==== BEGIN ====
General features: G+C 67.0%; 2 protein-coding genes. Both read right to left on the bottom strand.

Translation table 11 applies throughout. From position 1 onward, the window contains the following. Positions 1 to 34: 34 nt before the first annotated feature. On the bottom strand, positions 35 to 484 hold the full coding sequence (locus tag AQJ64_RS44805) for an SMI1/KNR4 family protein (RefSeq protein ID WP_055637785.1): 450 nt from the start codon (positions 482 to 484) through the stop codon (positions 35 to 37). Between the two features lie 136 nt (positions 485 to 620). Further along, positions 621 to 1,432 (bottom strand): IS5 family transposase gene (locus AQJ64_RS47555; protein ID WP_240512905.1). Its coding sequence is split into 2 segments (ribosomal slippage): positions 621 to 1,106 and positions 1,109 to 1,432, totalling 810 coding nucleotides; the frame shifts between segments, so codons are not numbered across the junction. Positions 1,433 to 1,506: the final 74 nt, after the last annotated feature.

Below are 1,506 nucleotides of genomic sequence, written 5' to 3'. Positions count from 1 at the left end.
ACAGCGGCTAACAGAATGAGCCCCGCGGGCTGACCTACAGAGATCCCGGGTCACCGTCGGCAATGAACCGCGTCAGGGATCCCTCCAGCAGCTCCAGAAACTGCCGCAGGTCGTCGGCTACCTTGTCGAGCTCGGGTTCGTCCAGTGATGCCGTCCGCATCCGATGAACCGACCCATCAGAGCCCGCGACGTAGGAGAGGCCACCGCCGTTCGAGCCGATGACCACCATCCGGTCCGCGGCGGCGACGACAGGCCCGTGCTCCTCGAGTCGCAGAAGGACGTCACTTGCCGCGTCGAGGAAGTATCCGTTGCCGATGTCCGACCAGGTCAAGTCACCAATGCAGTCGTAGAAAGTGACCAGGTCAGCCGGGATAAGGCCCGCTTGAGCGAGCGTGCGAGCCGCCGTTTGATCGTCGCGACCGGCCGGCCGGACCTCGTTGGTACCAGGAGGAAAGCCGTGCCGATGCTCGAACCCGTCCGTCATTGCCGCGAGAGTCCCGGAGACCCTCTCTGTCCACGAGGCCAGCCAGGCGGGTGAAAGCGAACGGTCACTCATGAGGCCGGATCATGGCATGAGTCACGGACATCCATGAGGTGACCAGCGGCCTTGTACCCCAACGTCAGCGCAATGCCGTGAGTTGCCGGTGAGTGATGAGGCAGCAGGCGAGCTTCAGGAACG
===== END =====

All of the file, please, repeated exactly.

General features: G+C 67.0%; 2 protein-coding genes. Both read right to left on the bottom strand.

Translation table 11 applies throughout. From position 1 onward, the window contains the following. Positions 1 to 34: 34 nt before the first annotated feature. On the bottom strand, positions 35 to 484 hold the full coding sequence (locus tag AQJ64_RS44805) for an SMI1/KNR4 family protein (RefSeq protein ID WP_055637785.1): 450 nt from the start codon (positions 482 to 484) through the stop codon (positions 35 to 37). Between the two features lie 136 nt (positions 485 to 620). Further along, positions 621 to 1,432 (bottom strand): IS5 family transposase gene (locus AQJ64_RS47555; protein ID WP_240512905.1). Its coding sequence is split into 2 segments (ribosomal slippage): positions 621 to 1,106 and positions 1,109 to 1,432, totalling 810 coding nucleotides; the frame shifts between segments, so codons are not numbered across the junction. Positions 1,433 to 1,506: the final 74 nt, after the last annotated feature.

Below are 1,506 nucleotides of genomic sequence, written 5' to 3'. Positions count from 1 at the left end.
ACAGCGGCTAACAGAATGAGCCCCGCGGGCTGACCTACAGAGATCCCGGGTCACCGTCGGCAATGAACCGCGTCAGGGATCCCTCCAGCAGCTCCAGAAACTGCCGCAGGTCGTCGGCTACCTTGTCGAGCTCGGGTTCGTCCAGTGATGCCGTCCGCATCCGATGAACCGACCCATCAGAGCCCGCGACGTAGGAGAGGCCACCGCCGTTCGAGCCGATGACCACCATCCGGTCCGCGGCGGCGACGACAGGCCCGTGCTCCTCGAGTCGCAGAAGGACGTCACTTGCCGCGTCGAGGAAGTATCCGTTGCCGATGTCCGACCAGGTCAAGTCACCAATGCAGTCGTAGAAAGTGACCAGGTCAGCCGGGATAAGGCCCGCTTGAGCGAGCGTGCGAGCCGCCGTTTGATCGTCGCGACCGGCCGGCCGGACCTCGTTGGTACCAGGAGGAAAGCCGTGCCGATGCTCGAACCCGTCCGTCATTGCCGCGAGAGTCCCGGAGACCCTCTCTGTCCACGAGGCCAGCCAGGCGGGTGAAAGCGAACGGTCACTCATGAGGCCGGATCATGGCATGAGTCACGGACATCCATGAGGTGACCAGCGGCCTTGTACCCCAACGTCAGCGCAATGCCGTGAGTTGCCGGTGAGTGATGAGGCAGCAGGCGAGCTTCAGGAACG